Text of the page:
Director Antoine Fuqua had his head in the ring when making “The Equalizer,” in which Denzel Washington plays an agile, AARP-eligible vigilante.
“I have been boxing for 15 years, and Denzel has been for 20, and I knew, because I have seen him move, there were certain things he can use” in action scenes, Fuqua said last week in a telephone interview.
Washington, 59, plays Robert McCall, a home-improvement store employee with a special-ops past. McCall is trying to live a quiet, nonviolent life when he becomes friendly with a teenage prostitute (Chloë Grace Moretz) who frequents the same 24-hour diner he does.
When the girl’s pimp beats her up, McCall’s past life comes to the fore. That life entails an ability to suss out a room filled with gangsters (a 1970s-style exploitation movie at heart, “Equalizer” offers cultural stereotypes on Aisle 3, next to the hammers) while setting his watch’s timer to clock the mere seconds it will take to dispatch the baddies.
Never miss a local story.
Fuqua, reuniting with Washington for the first time since directing him to a best-actor Oscar in 2001’s “Training Day,” considered professional boxers he knows, like Sugar Ray Leonard, when presenting McCall’s calm demeanor in chaotic settings.
“A boxer must be relaxed in a stressful situation,” Fuqua said. “You can’t be tense, because you are preserving your energy.”
McCall also shares skill sets and steady-in-a-storm traits with previous Fuqua protagonists, such as Navy SEAL Bruce Willis in “Tears of the Sun” and ex-Marine Corps sniper Mark Wahlberg in “Shooter.” But McCall’s similarity to those characters – or to Washington’s revenge-driven bodyguard in Tony Scott’s “Man on Fire” – ends with their likelihood to bring guns to a gunfight.
McCall might pick up a bad guy’s gun if it’s handy, but he goes into skirmishes armed only with fists, smarts and MacGyver-esque improvisational skills. The home-improvement store’s goods come into play, but McCall also makes do with what’s available off site, like the corkscrew he puts to grisly use in the Russians’ clubhouse.
Rather than obscure the movie’s violence with the hyperkinetic editing typical of modern action films, Fuqua revealed its details.
“I preferred to shoot and edit (action scenes) just like it was a dialogue scene – a very violent dialogue scene,” Fuqua said. “I wanted to show the performance within the action.”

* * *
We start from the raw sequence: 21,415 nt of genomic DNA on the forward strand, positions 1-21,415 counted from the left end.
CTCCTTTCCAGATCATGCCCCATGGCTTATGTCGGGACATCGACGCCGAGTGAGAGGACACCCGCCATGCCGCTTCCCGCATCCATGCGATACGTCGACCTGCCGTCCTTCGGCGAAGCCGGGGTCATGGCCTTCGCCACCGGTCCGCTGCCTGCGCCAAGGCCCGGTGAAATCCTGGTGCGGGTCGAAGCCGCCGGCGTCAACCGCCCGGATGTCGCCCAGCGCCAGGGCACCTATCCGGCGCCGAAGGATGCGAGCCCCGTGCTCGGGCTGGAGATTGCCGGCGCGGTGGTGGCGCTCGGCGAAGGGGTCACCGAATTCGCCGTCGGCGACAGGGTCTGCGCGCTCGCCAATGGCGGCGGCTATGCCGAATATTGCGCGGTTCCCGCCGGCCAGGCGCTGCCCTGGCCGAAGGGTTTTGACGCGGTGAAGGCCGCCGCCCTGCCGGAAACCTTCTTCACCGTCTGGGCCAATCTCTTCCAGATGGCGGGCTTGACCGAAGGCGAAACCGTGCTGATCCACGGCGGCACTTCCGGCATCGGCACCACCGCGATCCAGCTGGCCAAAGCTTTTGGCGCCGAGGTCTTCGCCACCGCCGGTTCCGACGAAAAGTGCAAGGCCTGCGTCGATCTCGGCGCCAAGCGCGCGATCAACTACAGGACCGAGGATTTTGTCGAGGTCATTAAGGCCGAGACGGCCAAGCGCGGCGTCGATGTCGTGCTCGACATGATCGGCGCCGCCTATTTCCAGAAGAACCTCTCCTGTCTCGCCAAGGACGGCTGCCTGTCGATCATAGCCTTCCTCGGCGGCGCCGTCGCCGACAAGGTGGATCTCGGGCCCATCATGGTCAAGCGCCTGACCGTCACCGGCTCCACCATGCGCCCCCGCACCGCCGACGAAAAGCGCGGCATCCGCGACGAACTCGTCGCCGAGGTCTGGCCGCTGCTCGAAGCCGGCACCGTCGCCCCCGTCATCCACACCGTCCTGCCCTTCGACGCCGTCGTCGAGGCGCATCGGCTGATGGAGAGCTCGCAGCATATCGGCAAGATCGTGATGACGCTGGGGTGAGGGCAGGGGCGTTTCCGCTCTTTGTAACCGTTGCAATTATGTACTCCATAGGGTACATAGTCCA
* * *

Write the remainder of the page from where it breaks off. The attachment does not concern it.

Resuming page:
“The Equalizer,” which takes little from the ’80s TV show beyond its premise, develops McCall as a person before he becomes an enforcer. A widower who lives in a sparsely furnished, spotless apartment and cleans his athletic shoes before each work shift, McCall spends his down time reading classic novels and helping an overweight colleague trying to pass a fitness test by putting him on a strict diet and exercise plan.
His fellow home-store employees suspect there’s more to this guy in dad jeans than he lets on, but McCall brushes off their questions with that dazzling Washington grin.
The role suits an actor of Washington’s caliber because McCall is a man capable of great brutality “who is also this compassionate person,” Fuqua said.
Moodily and thoughtfully shot before the blood starts spurting, “Equalizer” is part comic-book origin story and part “Dirty Harry,” with Charles Bronson and Sam Peckinpah hovering around its edges.
“In that era, the directors got to take their time a little bit more, and with characters who had lived a little,” Fuqua said of his film’s 1970s influences. “They weren’t perfect, and they weren’t all 22 years old. Most of them were established men, and you believed them because they had life experience.”
But 1970s vigilante films never presented their heroes as artfully as this one does. Fuqua shows off his composition skills with wee-hour diner scenes (the production turned a flooring store into a diner for the film’s Boston shoot) that carry the lonesome look of Edward Hopper’s “Nighthawks” painting.
Fuqua acknowledged Hopper as “a reference” for the scenes’ production design and cinematography. Fuqua shot Washington, as McCall, from outside the diner’s windows to symbolize a man “trying to live in half-worlds,” the director said. “He is not fully engaged in this world, but he is in the diner every morning, trying a little bit to engage.” Before the attack on Moretz’s character forces him to engage.
Fuqua, 48, lives in Los Angeles with his wife, actress Lela Rochon, with whom he has three children. He and Washington might reteam for a “Magnificent Seven” remake. Before that, he will finish his Showtime documentary on rap mogul Suge Knight. Fuqua said he is considering how to incorporate the August incident in which Knight was shot six times (but survived and left the hospital only days later) into the doc before it is due to Showtime at year’s end.
Fuqua has finished shooting “Southpaw,” a narrative feature that’s about boxing rather than just boxing-inflected. The film, written by “Sons of Anarchy” creator Kurt Sutter, stars Jake Gyllenhaal as a fighter on the rise.
In researching the movie, “I got to go to all the (top) fights, and we trained in the (Floyd) Mayweather gym,” Fuqua said, his voice brightening at the memory.
Fuqua erected a boxing ring in his office during “Southpaw’s” Pittsburgh shoot. The director and his cast, including Rachel McAdams and Forest Whitaker, worked out in the ring during down times on location, Fuqua said.
As a drama without thriller elements, “Southpaw” is uncharacteristic of the director’s work. But for Fuqua, the ring offers enough thrills on its own.
“I love the sport,” he said.